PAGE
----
The Wisconsin Supreme Court agreed Wednesday to take up two separate cases over the state’s voter ID law, which has been blocked since shortly after it took effect in 2012. The move by the high court cancels oral arguments that were to be held next month before the District 2 Court of Appeals in Waukesha in one case. In the second case, the Supreme Court is agreeing to review a decision by the Madison-based District 4 Court of Appeals. The Supreme Court’s action comes six days after the Republican-run state Assembly voted to soften the voter ID law in hopes of overcoming four legal challenges. The state Senate is also controlled by Republicans, but leaders in that house have said they want to see how courts react to the cases before deciding whether to tweak the voter ID requirement. The short orders issued Wednesday by the Supreme Court put the two state cases before it and clear a path for decisions to be rendered by June. No one dissented in the decisions to take the cases. Meanwhile, two other challenges are being considered in federal court in Milwaukee. A two-week trial in those cases wrapped up last week, and U.S. District Judge Lynn Adelman is expected to issue a written ruling early next year on whether the law is constitutional and in keeping with the federal Voting Rights Act.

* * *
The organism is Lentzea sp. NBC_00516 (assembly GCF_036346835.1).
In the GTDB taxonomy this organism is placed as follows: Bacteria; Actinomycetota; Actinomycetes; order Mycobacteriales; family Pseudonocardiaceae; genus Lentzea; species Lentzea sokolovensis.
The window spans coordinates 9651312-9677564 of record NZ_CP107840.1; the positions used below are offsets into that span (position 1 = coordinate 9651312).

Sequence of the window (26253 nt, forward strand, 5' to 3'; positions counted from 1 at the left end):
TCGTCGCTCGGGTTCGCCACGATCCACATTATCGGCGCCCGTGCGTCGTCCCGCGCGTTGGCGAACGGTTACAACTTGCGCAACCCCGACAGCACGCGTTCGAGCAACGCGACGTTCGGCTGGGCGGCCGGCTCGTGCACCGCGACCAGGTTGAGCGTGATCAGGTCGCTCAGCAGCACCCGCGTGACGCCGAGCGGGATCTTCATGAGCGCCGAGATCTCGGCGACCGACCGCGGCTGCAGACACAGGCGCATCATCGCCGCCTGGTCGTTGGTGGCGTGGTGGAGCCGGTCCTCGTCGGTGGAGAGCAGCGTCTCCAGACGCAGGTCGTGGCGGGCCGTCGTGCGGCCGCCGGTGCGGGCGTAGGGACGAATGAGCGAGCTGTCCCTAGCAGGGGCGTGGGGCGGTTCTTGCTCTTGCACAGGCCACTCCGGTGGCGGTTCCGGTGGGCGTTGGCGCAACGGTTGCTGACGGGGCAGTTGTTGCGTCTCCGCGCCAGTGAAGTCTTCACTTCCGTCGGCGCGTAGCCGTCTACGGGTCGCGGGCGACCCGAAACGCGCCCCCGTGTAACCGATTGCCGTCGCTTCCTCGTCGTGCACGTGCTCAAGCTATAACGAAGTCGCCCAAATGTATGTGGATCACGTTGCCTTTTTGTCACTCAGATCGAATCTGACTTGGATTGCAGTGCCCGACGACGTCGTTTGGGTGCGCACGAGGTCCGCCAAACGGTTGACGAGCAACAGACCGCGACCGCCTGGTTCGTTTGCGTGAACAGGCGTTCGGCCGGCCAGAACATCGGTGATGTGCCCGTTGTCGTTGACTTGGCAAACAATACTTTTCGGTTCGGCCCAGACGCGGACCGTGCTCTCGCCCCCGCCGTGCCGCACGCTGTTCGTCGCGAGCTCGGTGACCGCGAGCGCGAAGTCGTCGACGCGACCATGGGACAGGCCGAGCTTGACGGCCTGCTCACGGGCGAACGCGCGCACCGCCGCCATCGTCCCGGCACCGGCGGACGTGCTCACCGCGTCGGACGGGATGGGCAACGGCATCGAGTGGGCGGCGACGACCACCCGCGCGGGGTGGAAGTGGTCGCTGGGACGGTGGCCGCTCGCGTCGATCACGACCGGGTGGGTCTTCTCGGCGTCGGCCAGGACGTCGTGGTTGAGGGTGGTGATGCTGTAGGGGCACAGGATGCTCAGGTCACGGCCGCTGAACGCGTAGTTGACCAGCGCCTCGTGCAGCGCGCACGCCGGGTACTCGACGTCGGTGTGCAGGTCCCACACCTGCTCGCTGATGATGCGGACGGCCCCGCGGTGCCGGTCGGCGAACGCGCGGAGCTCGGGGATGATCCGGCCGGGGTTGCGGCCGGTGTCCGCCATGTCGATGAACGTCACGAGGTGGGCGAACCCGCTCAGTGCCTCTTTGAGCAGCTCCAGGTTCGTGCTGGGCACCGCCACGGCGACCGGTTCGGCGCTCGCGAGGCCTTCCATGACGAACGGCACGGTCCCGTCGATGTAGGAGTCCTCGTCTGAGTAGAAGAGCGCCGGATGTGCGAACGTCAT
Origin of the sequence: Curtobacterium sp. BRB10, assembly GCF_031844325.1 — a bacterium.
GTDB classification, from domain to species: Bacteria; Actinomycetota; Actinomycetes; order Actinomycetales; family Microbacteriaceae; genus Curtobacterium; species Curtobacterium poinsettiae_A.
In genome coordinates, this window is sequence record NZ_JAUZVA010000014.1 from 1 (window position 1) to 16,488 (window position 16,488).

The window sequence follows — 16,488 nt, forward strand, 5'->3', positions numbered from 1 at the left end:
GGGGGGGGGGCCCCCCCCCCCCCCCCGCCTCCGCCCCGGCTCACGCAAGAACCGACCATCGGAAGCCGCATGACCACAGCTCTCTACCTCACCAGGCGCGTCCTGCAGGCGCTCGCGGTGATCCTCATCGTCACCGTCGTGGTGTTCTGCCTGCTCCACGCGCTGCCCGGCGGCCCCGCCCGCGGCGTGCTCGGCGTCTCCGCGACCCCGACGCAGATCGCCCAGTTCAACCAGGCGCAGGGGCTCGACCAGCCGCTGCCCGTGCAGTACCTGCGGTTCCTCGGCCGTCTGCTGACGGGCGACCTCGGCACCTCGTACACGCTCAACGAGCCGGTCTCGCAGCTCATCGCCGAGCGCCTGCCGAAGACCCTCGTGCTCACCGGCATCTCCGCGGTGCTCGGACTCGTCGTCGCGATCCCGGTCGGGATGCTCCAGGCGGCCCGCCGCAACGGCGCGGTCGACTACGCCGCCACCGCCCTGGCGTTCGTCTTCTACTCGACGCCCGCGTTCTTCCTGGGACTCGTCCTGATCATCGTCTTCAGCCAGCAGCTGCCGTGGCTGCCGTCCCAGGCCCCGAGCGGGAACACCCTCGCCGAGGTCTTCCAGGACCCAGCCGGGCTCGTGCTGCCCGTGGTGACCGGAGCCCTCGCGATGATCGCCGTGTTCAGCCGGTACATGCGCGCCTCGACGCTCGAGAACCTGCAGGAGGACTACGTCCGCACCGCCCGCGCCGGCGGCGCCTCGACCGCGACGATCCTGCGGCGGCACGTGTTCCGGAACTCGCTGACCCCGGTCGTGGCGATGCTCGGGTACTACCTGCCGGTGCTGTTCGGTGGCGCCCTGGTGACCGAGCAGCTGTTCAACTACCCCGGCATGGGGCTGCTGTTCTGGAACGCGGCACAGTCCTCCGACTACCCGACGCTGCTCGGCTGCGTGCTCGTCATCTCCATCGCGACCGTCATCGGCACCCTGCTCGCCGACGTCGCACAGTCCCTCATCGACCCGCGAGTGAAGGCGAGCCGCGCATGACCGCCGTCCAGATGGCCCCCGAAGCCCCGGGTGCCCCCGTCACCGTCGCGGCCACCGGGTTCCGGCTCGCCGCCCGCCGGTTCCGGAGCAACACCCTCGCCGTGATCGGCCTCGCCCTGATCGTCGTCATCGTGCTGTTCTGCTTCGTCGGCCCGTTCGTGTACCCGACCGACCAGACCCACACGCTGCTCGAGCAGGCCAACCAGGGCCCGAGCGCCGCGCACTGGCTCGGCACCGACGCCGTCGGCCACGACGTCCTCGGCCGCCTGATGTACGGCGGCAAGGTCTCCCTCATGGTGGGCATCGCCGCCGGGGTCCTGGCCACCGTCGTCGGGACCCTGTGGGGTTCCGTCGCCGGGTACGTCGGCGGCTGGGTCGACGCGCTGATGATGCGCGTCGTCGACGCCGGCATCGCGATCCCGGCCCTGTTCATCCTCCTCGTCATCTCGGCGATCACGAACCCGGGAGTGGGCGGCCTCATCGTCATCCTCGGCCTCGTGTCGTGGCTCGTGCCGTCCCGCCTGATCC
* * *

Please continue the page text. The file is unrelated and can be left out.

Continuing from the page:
The law would have to overcome all legal challenges for the voter ID requirement to be put back in place.
“I am very pleased the court has agreed to take these cases and I look forward to defending the law,” Attorney General J.B. Van Hollen said in a statement.
Richard Saks, an attorney challenging the voter ID law, expressed optimism about his case, which is bypassing the Court of Appeals and going straight to the Supreme Court.
“Our view is we created a strong record and we felt (Dane County Circuit Judge David) Flanagan’s decision could be defended before any court of competent jurisdiction,” Saks said.
Full Article: Wisconsin Supreme Court to consider two voter ID cases.